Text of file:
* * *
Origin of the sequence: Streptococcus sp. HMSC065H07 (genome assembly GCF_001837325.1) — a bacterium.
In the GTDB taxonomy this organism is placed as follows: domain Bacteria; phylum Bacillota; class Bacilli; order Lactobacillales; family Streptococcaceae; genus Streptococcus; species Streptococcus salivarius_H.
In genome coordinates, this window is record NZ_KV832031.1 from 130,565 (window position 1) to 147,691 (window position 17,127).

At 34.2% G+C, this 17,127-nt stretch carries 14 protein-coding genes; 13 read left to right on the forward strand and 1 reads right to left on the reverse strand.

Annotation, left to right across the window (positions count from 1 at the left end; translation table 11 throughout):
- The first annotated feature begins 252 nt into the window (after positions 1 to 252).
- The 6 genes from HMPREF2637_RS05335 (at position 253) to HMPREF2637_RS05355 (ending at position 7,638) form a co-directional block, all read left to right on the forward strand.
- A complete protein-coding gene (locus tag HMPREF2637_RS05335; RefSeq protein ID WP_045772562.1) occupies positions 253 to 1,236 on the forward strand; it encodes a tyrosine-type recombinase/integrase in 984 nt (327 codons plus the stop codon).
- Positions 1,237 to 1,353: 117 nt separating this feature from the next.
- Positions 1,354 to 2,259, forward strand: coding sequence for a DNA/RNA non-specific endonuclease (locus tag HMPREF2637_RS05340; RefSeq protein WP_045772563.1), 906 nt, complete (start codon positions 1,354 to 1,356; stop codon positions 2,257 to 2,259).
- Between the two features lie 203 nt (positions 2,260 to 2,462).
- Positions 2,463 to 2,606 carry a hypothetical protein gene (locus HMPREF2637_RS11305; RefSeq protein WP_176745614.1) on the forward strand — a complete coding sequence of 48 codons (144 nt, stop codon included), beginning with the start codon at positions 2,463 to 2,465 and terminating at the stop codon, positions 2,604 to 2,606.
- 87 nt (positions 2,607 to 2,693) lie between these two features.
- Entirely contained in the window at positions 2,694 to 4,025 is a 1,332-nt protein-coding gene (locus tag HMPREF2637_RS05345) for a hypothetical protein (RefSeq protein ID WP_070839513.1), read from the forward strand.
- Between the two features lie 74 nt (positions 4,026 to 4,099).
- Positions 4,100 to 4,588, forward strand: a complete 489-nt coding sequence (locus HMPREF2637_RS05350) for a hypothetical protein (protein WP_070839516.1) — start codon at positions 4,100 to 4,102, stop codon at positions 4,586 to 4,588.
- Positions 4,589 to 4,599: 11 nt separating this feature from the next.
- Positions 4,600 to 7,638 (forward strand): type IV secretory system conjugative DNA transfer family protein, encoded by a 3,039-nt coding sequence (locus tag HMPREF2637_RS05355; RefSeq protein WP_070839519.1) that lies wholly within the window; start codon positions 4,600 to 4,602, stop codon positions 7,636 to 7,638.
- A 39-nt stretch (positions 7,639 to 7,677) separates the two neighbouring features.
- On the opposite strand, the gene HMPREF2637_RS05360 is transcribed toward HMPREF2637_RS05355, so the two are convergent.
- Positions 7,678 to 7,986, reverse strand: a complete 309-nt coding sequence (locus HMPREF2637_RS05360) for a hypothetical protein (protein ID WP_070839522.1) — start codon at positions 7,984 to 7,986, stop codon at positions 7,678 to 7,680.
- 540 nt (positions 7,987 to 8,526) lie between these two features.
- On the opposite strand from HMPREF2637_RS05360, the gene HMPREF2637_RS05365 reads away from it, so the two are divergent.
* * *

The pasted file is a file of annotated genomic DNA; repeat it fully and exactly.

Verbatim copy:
Origin of the sequence: Streptococcus sp. HMSC065H07 (genome assembly GCF_001837325.1) — a bacterium.
In the GTDB taxonomy this organism is placed as follows: domain Bacteria; phylum Bacillota; class Bacilli; order Lactobacillales; family Streptococcaceae; genus Streptococcus; species Streptococcus salivarius_H.
In genome coordinates, this window is record NZ_KV832031.1 from 130,565 (window position 1) to 147,691 (window position 17,127).

At 34.2% G+C, this 17,127-nt stretch carries 14 protein-coding genes; 13 read left to right on the forward strand and 1 reads right to left on the reverse strand.

Annotation, left to right across the window (positions count from 1 at the left end; translation table 11 throughout):
- The first annotated feature begins 252 nt into the window (after positions 1 to 252).
- The 6 genes from HMPREF2637_RS05335 (at position 253) to HMPREF2637_RS05355 (ending at position 7,638) form a co-directional block, all read left to right on the forward strand.
- A complete protein-coding gene (locus tag HMPREF2637_RS05335; RefSeq protein ID WP_045772562.1) occupies positions 253 to 1,236 on the forward strand; it encodes a tyrosine-type recombinase/integrase in 984 nt (327 codons plus the stop codon).
- Positions 1,237 to 1,353: 117 nt separating this feature from the next.
- Positions 1,354 to 2,259, forward strand: coding sequence for a DNA/RNA non-specific endonuclease (locus tag HMPREF2637_RS05340; RefSeq protein WP_045772563.1), 906 nt, complete (start codon positions 1,354 to 1,356; stop codon positions 2,257 to 2,259).
- Between the two features lie 203 nt (positions 2,260 to 2,462).
- Positions 2,463 to 2,606 carry a hypothetical protein gene (locus HMPREF2637_RS11305; RefSeq protein WP_176745614.1) on the forward strand — a complete coding sequence of 48 codons (144 nt, stop codon included), beginning with the start codon at positions 2,463 to 2,465 and terminating at the stop codon, positions 2,604 to 2,606.
- 87 nt (positions 2,607 to 2,693) lie between these two features.
- Entirely contained in the window at positions 2,694 to 4,025 is a 1,332-nt protein-coding gene (locus tag HMPREF2637_RS05345) for a hypothetical protein (RefSeq protein ID WP_070839513.1), read from the forward strand.
- Between the two features lie 74 nt (positions 4,026 to 4,099).
- Positions 4,100 to 4,588, forward strand: a complete 489-nt coding sequence (locus HMPREF2637_RS05350) for a hypothetical protein (protein WP_070839516.1) — start codon at positions 4,100 to 4,102, stop codon at positions 4,586 to 4,588.
- Positions 4,589 to 4,599: 11 nt separating this feature from the next.
- Positions 4,600 to 7,638 (forward strand): type IV secretory system conjugative DNA transfer family protein, encoded by a 3,039-nt coding sequence (locus tag HMPREF2637_RS05355; RefSeq protein WP_070839519.1) that lies wholly within the window; start codon positions 4,600 to 4,602, stop codon positions 7,636 to 7,638.
- A 39-nt stretch (positions 7,639 to 7,677) separates the two neighbouring features.
- On the opposite strand, the gene HMPREF2637_RS05360 is transcribed toward HMPREF2637_RS05355, so the two are convergent.
- Positions 7,678 to 7,986, reverse strand: a complete 309-nt coding sequence (locus HMPREF2637_RS05360) for a hypothetical protein (protein ID WP_070839522.1) — start codon at positions 7,984 to 7,986, stop codon at positions 7,678 to 7,680.
- 540 nt (positions 7,987 to 8,526) lie between these two features.
- On the opposite strand from HMPREF2637_RS05360, the gene HMPREF2637_RS05365 reads away from it, so the two are divergent.